NXP has been outperforming expectations, rendering in a higher market value since original acquisition plans were outlined.
SAN FRANCISCO — Qualcomm entered into a new amended acquisition agreement with NXP Semiconductors worth $44 billion, in a move that may cause Broadcom to abandon its hostile takeover attempt of Qualcomm.
Qualcomm said Tuesday (Feb. 20) that the new deal to acquire NXP is worth $127.50 per share in cash, up from the initial $110 per share price that the companies agreed to 16 months ago. The new deal, which was agreed upon by the boards of directors of both companies, also reduces the minimum tender offer condition to 70 percent of NXP shares from 80 percent, lowering the bar for shareholder approval that would cement the deal.
Qualcomm’s acquisition of NXP, first announced in October 2016, has been cleared by most antitrust review agencies throughout the world. However, the deal is still awaiting the seal of approval from China’s Ministry of Commerce. Sign off from China was reportedly expected sometime this month, although some reports have since suggested that the approval may take even longer to secure.
Thus far, the deal hasn’t come anywhere close the threshold of 80 percent of shares tendered that the original agreement required. However, Qualcomm said Tuesday that it has entered into binding agreements with nine NXP shareholders who collectively own more than 28 percent of NXP’s outstanding shares.
Qualcomm was forced to sweeten the deal partly because of NXP’s financial success and stock performance in the time since the proposed acquisition was announced. Several large institutional shareholders have said publicly in recent months that they would not support the acquisition at the original purchase price, which totaled roughly $38 billion. But the revised deal could cause Broadcom to withdraw its $121 billion bid to acquire Qualcomm, a proposal that Qualcomm’s board has twice voted unanimously to reject.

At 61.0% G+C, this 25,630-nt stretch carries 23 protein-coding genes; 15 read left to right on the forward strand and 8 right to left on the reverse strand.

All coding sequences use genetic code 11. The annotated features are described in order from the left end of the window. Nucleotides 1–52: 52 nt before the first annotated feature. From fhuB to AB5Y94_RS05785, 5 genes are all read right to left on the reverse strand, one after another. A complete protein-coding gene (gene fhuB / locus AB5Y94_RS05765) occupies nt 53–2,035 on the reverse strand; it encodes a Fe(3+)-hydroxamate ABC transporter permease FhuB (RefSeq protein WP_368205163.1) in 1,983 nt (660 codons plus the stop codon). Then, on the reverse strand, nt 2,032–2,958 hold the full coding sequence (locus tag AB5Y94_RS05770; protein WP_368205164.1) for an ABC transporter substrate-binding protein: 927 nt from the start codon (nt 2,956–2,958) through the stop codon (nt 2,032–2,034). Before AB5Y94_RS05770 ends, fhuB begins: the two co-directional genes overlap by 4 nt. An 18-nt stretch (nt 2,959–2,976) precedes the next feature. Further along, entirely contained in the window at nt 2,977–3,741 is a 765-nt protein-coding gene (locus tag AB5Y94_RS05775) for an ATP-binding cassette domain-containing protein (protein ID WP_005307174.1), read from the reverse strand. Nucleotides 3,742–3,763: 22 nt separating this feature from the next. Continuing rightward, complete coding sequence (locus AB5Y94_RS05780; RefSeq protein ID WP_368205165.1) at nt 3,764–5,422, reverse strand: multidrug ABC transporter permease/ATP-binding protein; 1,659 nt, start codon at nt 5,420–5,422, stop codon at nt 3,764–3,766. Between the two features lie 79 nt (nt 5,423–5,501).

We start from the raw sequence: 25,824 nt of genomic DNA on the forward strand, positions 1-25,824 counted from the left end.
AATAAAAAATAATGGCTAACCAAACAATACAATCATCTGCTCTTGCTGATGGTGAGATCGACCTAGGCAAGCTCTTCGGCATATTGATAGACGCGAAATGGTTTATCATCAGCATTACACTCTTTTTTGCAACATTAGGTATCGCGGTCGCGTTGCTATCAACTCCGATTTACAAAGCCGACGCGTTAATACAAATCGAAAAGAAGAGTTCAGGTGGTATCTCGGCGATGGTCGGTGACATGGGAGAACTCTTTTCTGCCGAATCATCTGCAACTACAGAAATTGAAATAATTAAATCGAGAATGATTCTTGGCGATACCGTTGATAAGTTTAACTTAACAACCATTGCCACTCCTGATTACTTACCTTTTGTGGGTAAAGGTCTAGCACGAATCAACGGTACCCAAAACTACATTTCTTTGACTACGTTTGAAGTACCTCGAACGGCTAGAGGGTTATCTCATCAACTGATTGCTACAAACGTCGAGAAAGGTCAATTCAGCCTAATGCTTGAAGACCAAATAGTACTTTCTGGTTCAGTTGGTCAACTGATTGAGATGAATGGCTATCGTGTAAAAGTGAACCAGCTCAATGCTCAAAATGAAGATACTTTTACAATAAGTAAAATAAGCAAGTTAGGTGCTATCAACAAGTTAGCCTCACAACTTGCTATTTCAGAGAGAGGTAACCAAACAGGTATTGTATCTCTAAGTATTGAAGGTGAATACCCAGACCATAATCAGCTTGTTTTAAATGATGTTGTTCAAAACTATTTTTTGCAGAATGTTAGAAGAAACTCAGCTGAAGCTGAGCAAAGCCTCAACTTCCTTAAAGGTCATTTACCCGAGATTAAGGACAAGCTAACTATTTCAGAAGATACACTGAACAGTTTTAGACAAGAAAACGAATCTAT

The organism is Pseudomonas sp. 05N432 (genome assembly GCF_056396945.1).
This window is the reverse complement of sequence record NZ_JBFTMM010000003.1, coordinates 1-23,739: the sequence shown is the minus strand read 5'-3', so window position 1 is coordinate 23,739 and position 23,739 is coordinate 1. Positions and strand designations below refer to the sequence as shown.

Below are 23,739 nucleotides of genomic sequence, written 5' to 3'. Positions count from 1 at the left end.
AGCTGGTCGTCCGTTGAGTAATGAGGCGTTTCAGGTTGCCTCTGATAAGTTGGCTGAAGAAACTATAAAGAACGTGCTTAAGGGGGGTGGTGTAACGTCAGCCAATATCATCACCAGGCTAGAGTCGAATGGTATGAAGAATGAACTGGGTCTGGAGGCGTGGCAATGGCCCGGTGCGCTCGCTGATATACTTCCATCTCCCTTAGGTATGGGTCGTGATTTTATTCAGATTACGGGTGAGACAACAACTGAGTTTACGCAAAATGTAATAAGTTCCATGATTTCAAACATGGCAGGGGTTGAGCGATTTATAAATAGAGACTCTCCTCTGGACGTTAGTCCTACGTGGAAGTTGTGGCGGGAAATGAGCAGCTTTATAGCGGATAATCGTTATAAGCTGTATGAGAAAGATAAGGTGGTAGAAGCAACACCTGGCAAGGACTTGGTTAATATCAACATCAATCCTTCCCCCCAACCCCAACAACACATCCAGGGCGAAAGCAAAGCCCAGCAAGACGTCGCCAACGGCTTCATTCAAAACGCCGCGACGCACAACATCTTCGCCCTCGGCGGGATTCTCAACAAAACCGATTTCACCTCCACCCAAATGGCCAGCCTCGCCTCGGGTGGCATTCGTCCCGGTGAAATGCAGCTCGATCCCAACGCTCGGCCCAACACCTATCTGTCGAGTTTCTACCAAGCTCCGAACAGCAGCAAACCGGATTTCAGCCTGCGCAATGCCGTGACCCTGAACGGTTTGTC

Steve Mollenkopf, Qualcomm’s CEO, said through a statement that work on the integration between of the two companies continues even as the process of securing regulatory approval has plodded along slower than initially expected.
“With only one regulatory approval remaining, we are working hard to complete this transaction expeditiously,” Mollenkopf said. “Our integration planning is on track and we expect to realize the full benefits of this transaction for our customers, employees and stockholders.”
Broadcom initially offered about $104 billion to acquire Qualcomm last year in what would be one of the largest tech acquisition agreements of all time. When that offer was rejected by Qualcomm’s board, Broadcom launched a hostile takeover attempt, nominating directors to Qualcomm’s board in advance of Qualcomm’s annual stockholder meeting next month.
Broadcom earlier this month raised its offer to Qualcomm to $121 billion and included in its acquisition prospal an $8 billion “reverse break up fee” intended to compensate Qualcomm in the event that the acquisition is not cleared by regulators. Qualcomm has said that it faces substantial risk of losing licensing and product revenue if it agrees to a deal that is ultimately not completed because of regulators.
Qualcomm and Broadcom met last week to discuss Broadcom’s revised offer, which was rejected by Qualcomm. While the company said the meeting was productive and that it would be open to future talks, Qualcomm’s board of directors once against rejected the deal saying it undervalues Qualcomm and would be risky.
Broadcom said at the time of the revised offer that the proposal would remain in effect until Qualcomm completed its acquisition of NXP or until Qualcomm’s annual stakeholder meeting next month.
Broadcom said Tuesday that it was “evaluating its options” after the new agreement between Qualcomm and NXP.
— Dylan McGrath is the editor-in-chief of EE Times.